SABC’s Hlaudi Motsoeneng cannot hide behind freedom of expression
Some protesters said they would be happy if Motsoeneng were to be reinstated as ‘there is chaos already in the SABC and it is not his fault’
Former SABC COO Hlaudi Motsoeneng cannot use the right to freedom of expression to justify the remarks he made at a controversial press conference in 2017.
That was the view of Anton Myburgh SC‚ counsel for the public broadcaster‚ who was presenting closing arguments on Thursday at the Commission for Conciliation‚ Mediation and Arbitration (CCMA) in Johannesburg‚ where Motsoeneng is challenging his dismissal from the SABC.
"Mr Motsoeneng’s right to freedom of expression is limited. He was not a member of the public. He was a senior employee of the SABC. His right [to freedom of expression] must yield to the rights of others not to be defamed‚" argued Myburgh.
He also said Motsoeneng was bound by contractual stipulations and could not rely on freedom of expression as a defence for making defamatory remarks.
Motsoeneng was fired by the public broadcaster in June 2017. His dismissal followed a finding by a disciplinary committee‚ chaired by Nazeer Cassim SC‚ that he was guilty of bringing the broadcaster into disrepute at a controversial media conference he called on April 17 2017.
In the briefing‚ which lasted four hours‚ Motsoeneng defended his 90% local music content quota‚ criticised a parliamentary ad hoc committee probe into the fitness of the SABC‚ and insulted interim SABC board member Krish Naidoo.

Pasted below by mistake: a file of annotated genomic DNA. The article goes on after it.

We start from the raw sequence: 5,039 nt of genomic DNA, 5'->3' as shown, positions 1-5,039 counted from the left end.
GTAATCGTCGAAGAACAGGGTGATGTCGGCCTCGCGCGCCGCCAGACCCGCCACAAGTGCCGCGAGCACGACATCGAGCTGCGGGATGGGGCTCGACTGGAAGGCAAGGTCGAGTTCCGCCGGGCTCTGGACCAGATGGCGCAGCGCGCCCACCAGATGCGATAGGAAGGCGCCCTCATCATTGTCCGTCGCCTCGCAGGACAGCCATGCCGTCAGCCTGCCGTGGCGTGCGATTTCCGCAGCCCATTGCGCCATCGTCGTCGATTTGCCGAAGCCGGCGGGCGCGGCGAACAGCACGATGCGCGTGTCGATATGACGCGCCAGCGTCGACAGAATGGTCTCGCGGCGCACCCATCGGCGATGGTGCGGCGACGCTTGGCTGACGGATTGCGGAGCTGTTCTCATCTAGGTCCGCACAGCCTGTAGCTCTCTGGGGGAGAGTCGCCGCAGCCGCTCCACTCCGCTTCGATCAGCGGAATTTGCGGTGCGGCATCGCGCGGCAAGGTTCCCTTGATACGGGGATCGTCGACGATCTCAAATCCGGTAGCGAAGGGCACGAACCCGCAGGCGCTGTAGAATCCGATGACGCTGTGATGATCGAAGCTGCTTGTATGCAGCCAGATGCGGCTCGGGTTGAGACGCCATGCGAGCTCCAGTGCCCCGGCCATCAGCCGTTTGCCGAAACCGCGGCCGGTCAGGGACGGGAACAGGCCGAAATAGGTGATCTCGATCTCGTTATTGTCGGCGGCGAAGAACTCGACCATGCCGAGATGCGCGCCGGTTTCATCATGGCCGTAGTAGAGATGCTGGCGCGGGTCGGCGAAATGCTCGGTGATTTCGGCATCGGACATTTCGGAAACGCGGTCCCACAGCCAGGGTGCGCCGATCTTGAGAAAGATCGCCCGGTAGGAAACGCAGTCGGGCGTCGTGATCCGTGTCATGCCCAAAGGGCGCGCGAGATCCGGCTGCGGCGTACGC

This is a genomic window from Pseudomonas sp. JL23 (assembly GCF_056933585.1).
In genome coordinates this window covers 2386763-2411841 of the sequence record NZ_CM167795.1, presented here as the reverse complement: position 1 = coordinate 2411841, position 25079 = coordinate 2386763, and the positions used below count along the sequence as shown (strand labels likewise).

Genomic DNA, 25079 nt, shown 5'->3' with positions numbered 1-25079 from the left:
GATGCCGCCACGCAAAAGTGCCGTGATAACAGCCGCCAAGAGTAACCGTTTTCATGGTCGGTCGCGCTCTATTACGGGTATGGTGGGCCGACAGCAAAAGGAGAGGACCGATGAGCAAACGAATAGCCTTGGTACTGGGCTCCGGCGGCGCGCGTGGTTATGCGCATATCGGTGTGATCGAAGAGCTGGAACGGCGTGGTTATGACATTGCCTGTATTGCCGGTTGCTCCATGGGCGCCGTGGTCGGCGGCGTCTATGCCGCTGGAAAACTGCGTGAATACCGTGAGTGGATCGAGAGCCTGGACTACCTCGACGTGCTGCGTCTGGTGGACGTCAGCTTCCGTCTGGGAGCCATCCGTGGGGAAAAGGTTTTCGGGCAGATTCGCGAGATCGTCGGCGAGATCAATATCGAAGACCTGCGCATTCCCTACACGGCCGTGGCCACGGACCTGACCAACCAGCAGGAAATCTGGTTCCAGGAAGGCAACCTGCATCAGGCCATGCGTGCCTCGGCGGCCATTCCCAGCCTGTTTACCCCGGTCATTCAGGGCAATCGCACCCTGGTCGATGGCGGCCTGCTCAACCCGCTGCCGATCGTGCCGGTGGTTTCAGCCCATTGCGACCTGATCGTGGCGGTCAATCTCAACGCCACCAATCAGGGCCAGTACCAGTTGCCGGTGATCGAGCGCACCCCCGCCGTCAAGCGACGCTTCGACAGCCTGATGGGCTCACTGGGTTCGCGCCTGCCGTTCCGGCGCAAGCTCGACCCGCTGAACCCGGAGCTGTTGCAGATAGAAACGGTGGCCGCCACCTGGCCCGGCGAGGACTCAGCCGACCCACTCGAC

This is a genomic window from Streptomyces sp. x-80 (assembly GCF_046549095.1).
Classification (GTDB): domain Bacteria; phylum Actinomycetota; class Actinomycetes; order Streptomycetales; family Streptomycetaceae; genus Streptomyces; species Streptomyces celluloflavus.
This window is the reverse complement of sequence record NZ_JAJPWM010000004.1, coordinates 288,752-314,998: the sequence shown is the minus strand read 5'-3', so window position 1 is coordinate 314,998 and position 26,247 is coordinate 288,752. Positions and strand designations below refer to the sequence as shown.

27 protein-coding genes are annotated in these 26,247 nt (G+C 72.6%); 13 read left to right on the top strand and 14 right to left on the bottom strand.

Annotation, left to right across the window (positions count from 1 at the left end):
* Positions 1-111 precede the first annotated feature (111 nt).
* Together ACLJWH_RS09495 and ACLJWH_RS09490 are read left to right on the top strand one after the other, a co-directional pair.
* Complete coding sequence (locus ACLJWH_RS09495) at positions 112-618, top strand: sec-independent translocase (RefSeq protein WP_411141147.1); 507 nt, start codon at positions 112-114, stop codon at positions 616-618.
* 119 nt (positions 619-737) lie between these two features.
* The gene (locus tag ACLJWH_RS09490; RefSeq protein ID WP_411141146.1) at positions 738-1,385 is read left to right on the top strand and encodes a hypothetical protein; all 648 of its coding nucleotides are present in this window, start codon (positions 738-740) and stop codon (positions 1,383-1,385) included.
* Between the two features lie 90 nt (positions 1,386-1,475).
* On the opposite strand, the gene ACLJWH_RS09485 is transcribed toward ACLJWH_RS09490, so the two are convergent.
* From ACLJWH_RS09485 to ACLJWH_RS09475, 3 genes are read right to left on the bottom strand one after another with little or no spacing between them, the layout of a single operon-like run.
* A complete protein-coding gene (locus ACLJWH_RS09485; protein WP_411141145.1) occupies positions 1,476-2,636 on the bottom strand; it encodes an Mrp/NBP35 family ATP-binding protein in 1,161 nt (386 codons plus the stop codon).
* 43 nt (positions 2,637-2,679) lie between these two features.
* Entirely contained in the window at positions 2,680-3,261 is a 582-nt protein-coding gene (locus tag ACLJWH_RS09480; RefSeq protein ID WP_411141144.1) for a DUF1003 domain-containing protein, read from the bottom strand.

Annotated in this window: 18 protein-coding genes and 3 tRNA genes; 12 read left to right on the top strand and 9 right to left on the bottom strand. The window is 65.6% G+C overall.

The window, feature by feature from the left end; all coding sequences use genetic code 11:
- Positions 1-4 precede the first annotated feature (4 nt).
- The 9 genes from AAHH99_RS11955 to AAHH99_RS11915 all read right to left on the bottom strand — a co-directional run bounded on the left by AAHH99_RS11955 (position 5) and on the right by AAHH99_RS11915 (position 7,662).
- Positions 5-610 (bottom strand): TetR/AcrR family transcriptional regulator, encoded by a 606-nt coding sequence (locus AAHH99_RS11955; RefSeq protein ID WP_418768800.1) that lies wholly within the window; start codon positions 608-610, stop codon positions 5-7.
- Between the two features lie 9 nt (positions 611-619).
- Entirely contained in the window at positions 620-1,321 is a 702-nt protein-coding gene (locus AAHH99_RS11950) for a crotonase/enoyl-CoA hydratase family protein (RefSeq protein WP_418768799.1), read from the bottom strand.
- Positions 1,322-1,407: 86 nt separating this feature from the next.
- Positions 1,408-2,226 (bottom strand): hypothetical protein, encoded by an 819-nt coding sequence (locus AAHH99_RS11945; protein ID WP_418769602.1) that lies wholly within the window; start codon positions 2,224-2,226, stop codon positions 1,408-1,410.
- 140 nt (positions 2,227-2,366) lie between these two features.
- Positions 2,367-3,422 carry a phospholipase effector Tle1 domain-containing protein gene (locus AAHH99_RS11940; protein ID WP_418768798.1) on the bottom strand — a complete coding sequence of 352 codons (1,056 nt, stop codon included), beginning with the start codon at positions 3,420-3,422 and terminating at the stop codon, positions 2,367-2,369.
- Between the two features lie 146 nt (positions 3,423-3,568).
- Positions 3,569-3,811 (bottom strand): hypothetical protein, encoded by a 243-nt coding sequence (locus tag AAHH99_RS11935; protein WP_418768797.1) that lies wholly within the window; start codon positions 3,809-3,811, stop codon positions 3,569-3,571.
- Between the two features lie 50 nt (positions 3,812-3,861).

Myburgh said Motsoeneng had used the press conference to inflate his ego and his statements had undermined his relationship with the SABC. "His statements do not enjoy legal protection because they impair the dignity of others‚" contended Myburgh.
Motsoeneng’s supporters picketed outside the CCMA before the hearing resumed on Thursday. An official from the CCMA approached Motsoeneng and complained that they were blocking traffic and the building landlord complained about the disturbance.
Thabiso Mhlamvu‚ chair of the South African Arts & Culture Youth Forum‚ was one of the picketers. He said they supported Motsoeneng because he believed in the transformation of the entertainment industry. "We don’t even want the 90% local content — we want 100%. Because we as young people deserve to be taken care of by our government."
Mhlamvu said they would be happy if Motsoeneng were to be reinstated in his job as "there is chaos already in the SABC and it is not his fault".
Black First Land First (BLF) said in a statement that it would also stand in solidarity with Motsoeneng when the hearing resumed on Thursday. The BLF described him as "a proponent of radical transformation and the only pro-black activist who managed the SABC".
During the hearing at the CCMA in March‚ SABC board deputy chair Khanyisile Kweyama testified that Motsoeneng was not qualified to hold any position at the broadcaster. She said that even if the courts were to rule that he be reinstated‚ he would fall short of the requirements.
When it was his turn to testify at the CCMA in June‚ Motsoeneng accused Naidoo of using his political connections to get him sacked. Motsoeneng claimed Naidoo instructed the ANC to get rid of him.
The hearing continues.